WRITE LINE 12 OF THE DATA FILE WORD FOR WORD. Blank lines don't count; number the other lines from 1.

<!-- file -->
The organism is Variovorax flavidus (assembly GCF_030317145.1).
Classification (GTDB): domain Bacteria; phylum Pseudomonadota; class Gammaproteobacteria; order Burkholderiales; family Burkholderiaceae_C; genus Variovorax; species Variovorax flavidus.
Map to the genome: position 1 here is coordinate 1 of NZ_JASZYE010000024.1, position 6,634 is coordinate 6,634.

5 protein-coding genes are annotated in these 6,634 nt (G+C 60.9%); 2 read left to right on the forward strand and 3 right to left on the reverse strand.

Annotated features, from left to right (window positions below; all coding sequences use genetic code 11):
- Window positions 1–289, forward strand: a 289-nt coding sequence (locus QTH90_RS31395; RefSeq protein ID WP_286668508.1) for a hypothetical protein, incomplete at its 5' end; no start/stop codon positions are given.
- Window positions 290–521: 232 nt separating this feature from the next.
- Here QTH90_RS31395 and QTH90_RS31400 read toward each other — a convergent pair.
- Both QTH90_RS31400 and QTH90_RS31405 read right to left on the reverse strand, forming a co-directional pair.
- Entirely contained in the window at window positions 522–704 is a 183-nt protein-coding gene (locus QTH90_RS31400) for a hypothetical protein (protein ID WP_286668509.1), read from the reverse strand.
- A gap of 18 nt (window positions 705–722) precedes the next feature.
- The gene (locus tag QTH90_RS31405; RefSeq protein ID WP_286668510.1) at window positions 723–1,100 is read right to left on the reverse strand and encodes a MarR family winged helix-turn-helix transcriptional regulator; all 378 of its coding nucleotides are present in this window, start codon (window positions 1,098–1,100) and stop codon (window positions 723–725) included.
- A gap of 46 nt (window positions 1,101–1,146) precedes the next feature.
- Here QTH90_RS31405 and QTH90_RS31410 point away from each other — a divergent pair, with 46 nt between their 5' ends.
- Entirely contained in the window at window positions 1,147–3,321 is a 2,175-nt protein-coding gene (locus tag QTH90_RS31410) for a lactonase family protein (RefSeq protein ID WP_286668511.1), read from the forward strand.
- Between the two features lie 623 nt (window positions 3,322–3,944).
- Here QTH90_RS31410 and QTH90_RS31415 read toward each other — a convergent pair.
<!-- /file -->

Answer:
- The gene (locus tag QTH90_RS31405; RefSeq protein ID WP_286668510.1) at window positions 723–1,100 is read right to left on the reverse strand and encodes a MarR family winged helix-turn-helix transcriptional regulator; all 378 of its coding nucleotides are present in this window, start codon (window positions 1,098–1,100) and stop codon (window positions 723–725) included.